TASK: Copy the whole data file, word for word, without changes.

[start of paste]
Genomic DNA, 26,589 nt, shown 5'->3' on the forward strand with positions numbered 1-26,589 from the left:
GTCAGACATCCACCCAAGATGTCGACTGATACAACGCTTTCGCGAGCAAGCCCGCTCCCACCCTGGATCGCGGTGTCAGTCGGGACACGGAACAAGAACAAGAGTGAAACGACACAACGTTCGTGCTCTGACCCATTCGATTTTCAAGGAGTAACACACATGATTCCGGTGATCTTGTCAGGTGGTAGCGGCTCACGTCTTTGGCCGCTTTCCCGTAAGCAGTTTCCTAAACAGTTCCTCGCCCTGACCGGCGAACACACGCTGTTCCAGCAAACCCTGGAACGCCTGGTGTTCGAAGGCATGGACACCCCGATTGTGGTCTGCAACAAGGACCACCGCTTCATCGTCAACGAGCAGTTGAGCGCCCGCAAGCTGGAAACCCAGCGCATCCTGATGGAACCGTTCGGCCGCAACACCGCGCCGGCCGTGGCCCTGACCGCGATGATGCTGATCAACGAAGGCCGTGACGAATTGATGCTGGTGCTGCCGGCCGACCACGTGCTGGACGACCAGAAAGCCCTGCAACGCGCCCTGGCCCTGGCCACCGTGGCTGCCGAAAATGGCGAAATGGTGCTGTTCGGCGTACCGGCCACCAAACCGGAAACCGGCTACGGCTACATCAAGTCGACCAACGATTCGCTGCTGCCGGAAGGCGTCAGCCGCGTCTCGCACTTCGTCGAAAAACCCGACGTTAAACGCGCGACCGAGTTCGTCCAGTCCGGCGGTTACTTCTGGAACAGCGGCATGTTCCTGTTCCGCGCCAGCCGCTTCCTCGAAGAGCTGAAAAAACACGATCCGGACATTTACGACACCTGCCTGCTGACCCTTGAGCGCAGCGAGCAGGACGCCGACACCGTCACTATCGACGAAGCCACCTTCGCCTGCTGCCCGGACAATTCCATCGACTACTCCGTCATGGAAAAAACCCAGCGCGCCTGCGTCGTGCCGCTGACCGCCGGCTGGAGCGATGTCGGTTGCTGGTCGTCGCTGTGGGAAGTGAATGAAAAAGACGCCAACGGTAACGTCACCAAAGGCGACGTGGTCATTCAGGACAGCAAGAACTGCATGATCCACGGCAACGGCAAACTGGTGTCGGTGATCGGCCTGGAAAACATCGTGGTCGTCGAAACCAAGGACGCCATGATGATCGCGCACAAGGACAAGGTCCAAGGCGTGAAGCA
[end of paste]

Genomic DNA, 26,589 nt, shown 5'->3' on the forward strand with positions numbered 1-26,589 from the left:
GTCAGACATCCACCCAAGATGTCGACTGATACAACGCTTTCGCGAGCAAGCCCGCTCCCACCCTGGATCGCGGTGTCAGTCGGGACACGGAACAAGAACAAGAGTGAAACGACACAACGTTCGTGCTCTGACCCATTCGATTTTCAAGGAGTAACACACATGATTCCGGTGATCTTGTCAGGTGGTAGCGGCTCACGTCTTTGGCCGCTTTCCCGTAAGCAGTTTCCTAAACAGTTCCTCGCCCTGACCGGCGAACACACGCTGTTCCAGCAAACCCTGGAACGCCTGGTGTTCGAAGGCATGGACACCCCGATTGTGGTCTGCAACAAGGACCACCGCTTCATCGTCAACGAGCAGTTGAGCGCCCGCAAGCTGGAAACCCAGCGCATCCTGATGGAACCGTTCGGCCGCAACACCGCGCCGGCCGTGGCCCTGACCGCGATGATGCTGATCAACGAAGGCCGTGACGAATTGATGCTGGTGCTGCCGGCCGACCACGTGCTGGACGACCAGAAAGCCCTGCAACGCGCCCTGGCCCTGGCCACCGTGGCTGCCGAAAATGGCGAAATGGTGCTGTTCGGCGTACCGGCCACCAAACCGGAAACCGGCTACGGCTACATCAAGTCGACCAACGATTCGCTGCTGCCGGAAGGCGTCAGCCGCGTCTCGCACTTCGTCGAAAAACCCGACGTTAAACGCGCGACCGAGTTCGTCCAGTCCGGCGGTTACTTCTGGAACAGCGGCATGTTCCTGTTCCGCGCCAGCCGCTTCCTCGAAGAGCTGAAAAAACACGATCCGGACATTTACGACACCTGCCTGCTGACCCTTGAGCGCAGCGAGCAGGACGCCGACACCGTCACTATCGACGAAGCCACCTTCGCCTGCTGCCCGGACAATTCCATCGACTACTCCGTCATGGAAAAAACCCAGCGCGCCTGCGTCGTGCCGCTGACCGCCGGCTGGAGCGATGTCGGTTGCTGGTCGTCGCTGTGGGAAGTGAATGAAAAAGACGCCAACGGTAACGTCACCAAAGGCGACGTGGTCATTCAGGACAGCAAGAACTGCATGATCCACGGCAACGGCAAACTGGTGTCGGTGATCGGCCTGGAAAACATCGTGGTCGTCGAAACCAAGGACGCCATGATGATCGCGCACAAGGACAAGGTCCAAGGCGTGAAGCA